“Will you look at that? How am I going to wear this tonight?” Pawel fingers the edges of the fabric that were already pulling away from his uniform, revealing hints of the defect below. As he bends to examine it further the clamoring of his children on the stairs distracts him.
“Where have you two been?” Pawel asks as they tear past his room. A jumble of words informs him that they’ve ‘been out’ with friends. Pawel’s worry renews itself as possible scenarios flash across the screen of his imagination.
“Was everything alright?” he asks.
Both children answer with shrugs and retreat to their rooms. From one room comes the sounds of music and the dull thud of hands tapping on the wall at the head of the bed. From the other come the sounds of seclusion as a book is opened and the world is shut out.
“What else can I do for them?” Pawel prays aloud as he stares after them. There is no response. He wonders at their friends, their music, their books. He has been very careful about their exposure to the influences of the world. He seeks to immerse them in Truth and Love and to give them a firm footing on the Way. He now promises himself to reflect on new ways to protect and edify them, trusting that he can find a way to keep them safe.
“Honey, its just about time.” The reminder comes from downstairs. A glance at the clock spurs Pawel into action. He neatly folds his uniform and puts it where he will be sure to see it later and will remember to examine it more carefully. On his way down he checks himself in the mirror at the head of the stairs.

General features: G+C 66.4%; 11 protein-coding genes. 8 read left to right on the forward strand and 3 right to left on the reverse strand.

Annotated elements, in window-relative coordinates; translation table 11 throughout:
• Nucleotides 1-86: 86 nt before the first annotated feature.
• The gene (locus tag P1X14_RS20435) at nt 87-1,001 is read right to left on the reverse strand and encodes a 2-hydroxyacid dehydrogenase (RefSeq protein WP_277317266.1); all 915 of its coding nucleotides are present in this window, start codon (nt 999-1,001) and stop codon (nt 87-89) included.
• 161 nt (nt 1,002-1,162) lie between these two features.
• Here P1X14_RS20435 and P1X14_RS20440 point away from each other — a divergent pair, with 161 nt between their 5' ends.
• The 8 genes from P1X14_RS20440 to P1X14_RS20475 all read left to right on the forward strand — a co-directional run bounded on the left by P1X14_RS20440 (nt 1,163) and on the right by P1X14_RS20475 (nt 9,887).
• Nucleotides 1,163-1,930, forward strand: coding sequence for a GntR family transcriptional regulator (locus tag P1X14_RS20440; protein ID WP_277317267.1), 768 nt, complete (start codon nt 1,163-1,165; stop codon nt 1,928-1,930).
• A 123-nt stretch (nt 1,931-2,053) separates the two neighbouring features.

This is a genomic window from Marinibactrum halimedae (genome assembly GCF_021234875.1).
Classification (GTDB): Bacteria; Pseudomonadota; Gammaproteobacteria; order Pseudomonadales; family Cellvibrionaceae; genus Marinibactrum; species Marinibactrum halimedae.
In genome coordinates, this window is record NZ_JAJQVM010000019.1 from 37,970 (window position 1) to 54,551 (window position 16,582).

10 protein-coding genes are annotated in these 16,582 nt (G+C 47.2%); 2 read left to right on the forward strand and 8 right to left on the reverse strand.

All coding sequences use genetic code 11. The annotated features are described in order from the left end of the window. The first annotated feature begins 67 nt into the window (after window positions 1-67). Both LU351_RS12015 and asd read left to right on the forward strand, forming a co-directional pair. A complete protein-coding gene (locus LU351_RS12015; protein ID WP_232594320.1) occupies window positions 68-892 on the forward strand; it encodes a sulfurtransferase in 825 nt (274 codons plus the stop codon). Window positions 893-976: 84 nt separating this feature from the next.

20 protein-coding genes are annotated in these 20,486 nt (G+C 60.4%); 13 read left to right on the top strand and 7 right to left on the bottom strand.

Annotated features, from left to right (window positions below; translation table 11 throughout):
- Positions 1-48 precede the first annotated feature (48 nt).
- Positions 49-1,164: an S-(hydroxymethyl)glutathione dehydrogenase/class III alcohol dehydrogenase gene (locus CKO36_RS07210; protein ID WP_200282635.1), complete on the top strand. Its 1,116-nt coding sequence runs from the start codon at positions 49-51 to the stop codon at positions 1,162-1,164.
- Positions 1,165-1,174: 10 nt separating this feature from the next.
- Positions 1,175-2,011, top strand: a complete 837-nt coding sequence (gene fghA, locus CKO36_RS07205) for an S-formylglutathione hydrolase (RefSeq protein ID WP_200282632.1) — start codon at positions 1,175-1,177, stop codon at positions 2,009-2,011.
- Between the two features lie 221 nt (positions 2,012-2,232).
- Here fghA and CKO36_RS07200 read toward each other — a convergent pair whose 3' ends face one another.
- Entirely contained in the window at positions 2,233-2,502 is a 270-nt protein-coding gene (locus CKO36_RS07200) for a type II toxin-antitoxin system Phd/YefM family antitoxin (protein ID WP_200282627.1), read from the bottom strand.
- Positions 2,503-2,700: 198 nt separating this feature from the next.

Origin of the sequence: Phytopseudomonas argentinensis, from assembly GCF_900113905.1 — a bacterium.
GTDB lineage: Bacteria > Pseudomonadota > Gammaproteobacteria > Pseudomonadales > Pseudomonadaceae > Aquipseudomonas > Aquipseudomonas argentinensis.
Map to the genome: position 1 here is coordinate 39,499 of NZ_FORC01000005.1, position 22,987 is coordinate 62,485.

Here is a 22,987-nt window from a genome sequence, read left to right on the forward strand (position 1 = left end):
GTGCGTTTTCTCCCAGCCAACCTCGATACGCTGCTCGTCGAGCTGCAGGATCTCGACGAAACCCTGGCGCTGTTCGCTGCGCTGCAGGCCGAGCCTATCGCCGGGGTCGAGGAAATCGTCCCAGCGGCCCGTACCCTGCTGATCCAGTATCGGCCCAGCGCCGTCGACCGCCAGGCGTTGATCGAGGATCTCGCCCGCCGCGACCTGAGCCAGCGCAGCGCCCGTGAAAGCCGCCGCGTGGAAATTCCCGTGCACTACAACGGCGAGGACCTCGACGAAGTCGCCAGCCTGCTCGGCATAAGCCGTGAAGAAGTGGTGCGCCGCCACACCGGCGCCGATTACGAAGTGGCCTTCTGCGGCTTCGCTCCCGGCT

“Still have some hair,” he chuckles. His short-cropped hair is a concession to nature; his two-day beard is his answer back. He looks deep into the eyes that peer back at him, the eyes that have watched him his entire life. What they have seen they remind him of everyday. What they desire to see they scream at him every minute of every day. He cleans off his glasses on his shirt and straightens his belt, letting it out a bit- another concession. He gives himself one more look and puts on the smile he will wear for the rest of the evening.
“At least I can still put that on,” Pawel mutters.
His wife is in the kitchen, readying the pizza money for the kids and writing out a list of emergency numbers.
“Ready,” she says, taking his hand as he heads out to the car.
The drive is not long but it gives her plenty of time to tell him of her day and of the myriad of things on her mind. She needs times such as these to empty herself and he is pleased to listen. He worries about how he is doing by her as well, about her journey on the Way, about their relationship. He tries to be a watchman for her, seeking to remind her of dangers and establishing principles for her to follow. He tries to guide her in the ways of contentment, charity and service.
“How well am I doing?” he silently prays. But again there is nothing but silence from above.
“How will all this turn out?” he inadvertently says aloud. He has interrupted his wife, who smiles, but doesn’t respond; she doesn’t hear.
The uniform is presentable only periodically. Pawel can wear it when his work is successful; when he deems it satisfactory to the Most High. Like the times when he is seeing fruit exhibited in the lives of his children or when he is feeling the strength of his love for his wife. He can wear it when his walk is sound and his faith sure.
Back at home Pawel returns to his uniform, quietly unfolding it and laying it out upon his desk.
“Maybe it’s not as bad as I think…”
But as he begins to carefully examine it the entire defective piece inexplicably comes loose in his hands revealing the emptiness of the void he had so strenuously been trying to cover.
“No!” he shouts, “How can this be, my effort, my service, my desire…? It is never enough!”
Pawel moans, “I don’t understand, I just don’t understand.”
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